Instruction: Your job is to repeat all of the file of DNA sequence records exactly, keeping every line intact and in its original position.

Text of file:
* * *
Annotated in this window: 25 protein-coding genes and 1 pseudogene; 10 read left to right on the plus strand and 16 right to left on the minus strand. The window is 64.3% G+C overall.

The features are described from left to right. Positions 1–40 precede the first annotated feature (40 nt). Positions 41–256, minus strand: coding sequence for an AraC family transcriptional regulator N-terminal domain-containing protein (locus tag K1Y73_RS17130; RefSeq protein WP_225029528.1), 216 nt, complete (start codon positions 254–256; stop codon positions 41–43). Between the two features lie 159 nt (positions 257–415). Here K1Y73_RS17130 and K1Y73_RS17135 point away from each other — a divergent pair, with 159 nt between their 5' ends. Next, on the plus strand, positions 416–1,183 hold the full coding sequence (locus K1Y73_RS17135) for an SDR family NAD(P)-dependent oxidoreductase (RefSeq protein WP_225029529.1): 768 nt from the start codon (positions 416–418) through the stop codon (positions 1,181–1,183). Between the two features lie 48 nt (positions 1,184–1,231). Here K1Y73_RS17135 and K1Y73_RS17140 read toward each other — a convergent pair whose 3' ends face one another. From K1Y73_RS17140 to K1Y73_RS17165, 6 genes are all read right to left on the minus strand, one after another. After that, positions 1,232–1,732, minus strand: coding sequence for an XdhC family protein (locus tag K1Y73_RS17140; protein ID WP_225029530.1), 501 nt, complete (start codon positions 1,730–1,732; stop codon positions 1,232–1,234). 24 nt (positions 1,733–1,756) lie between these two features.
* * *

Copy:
Annotated in this window: 25 protein-coding genes and 1 pseudogene; 10 read left to right on the plus strand and 16 right to left on the minus strand. The window is 64.3% G+C overall.

The features are described from left to right. Positions 1–40 precede the first annotated feature (40 nt). Positions 41–256, minus strand: coding sequence for an AraC family transcriptional regulator N-terminal domain-containing protein (locus tag K1Y73_RS17130; RefSeq protein WP_225029528.1), 216 nt, complete (start codon positions 254–256; stop codon positions 41–43). Between the two features lie 159 nt (positions 257–415). Here K1Y73_RS17130 and K1Y73_RS17135 point away from each other — a divergent pair, with 159 nt between their 5' ends. Next, on the plus strand, positions 416–1,183 hold the full coding sequence (locus K1Y73_RS17135) for an SDR family NAD(P)-dependent oxidoreductase (RefSeq protein WP_225029529.1): 768 nt from the start codon (positions 416–418) through the stop codon (positions 1,181–1,183). Between the two features lie 48 nt (positions 1,184–1,231). Here K1Y73_RS17135 and K1Y73_RS17140 read toward each other — a convergent pair whose 3' ends face one another. From K1Y73_RS17140 to K1Y73_RS17165, 6 genes are all read right to left on the minus strand, one after another. After that, positions 1,232–1,732, minus strand: coding sequence for an XdhC family protein (locus tag K1Y73_RS17140; protein ID WP_225029530.1), 501 nt, complete (start codon positions 1,730–1,732; stop codon positions 1,232–1,234). 24 nt (positions 1,733–1,756) lie between these two features.